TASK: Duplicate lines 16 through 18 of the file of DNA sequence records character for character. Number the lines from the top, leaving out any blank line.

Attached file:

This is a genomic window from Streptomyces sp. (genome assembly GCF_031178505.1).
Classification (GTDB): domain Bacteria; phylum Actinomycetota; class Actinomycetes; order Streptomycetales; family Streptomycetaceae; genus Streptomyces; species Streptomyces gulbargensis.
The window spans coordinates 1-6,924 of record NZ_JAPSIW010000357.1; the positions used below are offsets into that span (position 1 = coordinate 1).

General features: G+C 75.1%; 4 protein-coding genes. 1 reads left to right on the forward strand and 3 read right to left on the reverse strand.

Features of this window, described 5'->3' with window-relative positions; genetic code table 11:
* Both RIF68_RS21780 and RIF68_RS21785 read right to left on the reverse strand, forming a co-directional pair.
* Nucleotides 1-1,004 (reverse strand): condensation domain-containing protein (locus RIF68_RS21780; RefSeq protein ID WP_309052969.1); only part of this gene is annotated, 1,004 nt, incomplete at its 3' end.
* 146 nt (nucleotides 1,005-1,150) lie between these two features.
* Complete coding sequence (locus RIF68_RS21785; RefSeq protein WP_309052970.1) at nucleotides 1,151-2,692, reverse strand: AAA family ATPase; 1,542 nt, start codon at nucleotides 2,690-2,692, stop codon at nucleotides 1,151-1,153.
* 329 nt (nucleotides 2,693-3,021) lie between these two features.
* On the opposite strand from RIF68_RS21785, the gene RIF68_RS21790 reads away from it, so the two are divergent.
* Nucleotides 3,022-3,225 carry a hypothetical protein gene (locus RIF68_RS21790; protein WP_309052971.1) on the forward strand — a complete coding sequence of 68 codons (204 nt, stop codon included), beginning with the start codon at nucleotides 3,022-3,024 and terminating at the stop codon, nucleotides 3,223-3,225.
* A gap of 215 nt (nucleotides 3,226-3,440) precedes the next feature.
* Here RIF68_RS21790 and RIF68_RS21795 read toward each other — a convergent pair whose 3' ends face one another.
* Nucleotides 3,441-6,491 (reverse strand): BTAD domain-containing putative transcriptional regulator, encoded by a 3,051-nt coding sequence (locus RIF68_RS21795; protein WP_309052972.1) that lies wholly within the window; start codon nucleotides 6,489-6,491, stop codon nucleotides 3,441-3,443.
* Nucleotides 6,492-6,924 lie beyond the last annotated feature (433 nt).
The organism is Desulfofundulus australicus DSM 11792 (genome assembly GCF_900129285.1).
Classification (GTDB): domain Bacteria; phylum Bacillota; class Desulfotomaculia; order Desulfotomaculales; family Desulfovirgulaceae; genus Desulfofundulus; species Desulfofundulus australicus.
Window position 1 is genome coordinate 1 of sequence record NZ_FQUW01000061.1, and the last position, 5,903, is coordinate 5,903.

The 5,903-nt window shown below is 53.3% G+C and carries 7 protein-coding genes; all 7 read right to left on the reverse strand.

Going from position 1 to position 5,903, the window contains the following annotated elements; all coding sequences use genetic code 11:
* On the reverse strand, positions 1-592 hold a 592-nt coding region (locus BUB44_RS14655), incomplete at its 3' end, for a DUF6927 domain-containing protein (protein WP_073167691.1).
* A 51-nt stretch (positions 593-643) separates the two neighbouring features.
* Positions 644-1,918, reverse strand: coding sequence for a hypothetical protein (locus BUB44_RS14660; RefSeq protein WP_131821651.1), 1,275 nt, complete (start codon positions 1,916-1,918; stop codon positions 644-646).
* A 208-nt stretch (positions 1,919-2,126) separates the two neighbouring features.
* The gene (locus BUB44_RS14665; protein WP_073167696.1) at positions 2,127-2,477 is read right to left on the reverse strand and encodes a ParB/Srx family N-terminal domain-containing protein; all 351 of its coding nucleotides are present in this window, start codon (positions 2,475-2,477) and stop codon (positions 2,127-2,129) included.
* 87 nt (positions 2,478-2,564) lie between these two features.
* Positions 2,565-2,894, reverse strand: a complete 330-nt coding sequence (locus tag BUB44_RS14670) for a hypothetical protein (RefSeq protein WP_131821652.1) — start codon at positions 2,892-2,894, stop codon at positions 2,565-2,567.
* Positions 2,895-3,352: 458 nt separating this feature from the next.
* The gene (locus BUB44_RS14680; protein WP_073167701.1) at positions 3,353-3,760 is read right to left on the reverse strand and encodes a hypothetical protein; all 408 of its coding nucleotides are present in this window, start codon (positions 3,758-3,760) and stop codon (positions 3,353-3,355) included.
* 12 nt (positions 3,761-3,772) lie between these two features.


* Nucleotides 6,492-6,924 lie beyond the last annotated feature (433 nt).
The organism is Desulfofundulus australicus DSM 11792 (genome assembly GCF_900129285.1).
Classification (GTDB): domain Bacteria; phylum Bacillota; class Desulfotomaculia; order Desulfotomaculales; family Desulfovirgulaceae; genus Desulfofundulus; species Desulfofundulus australicus.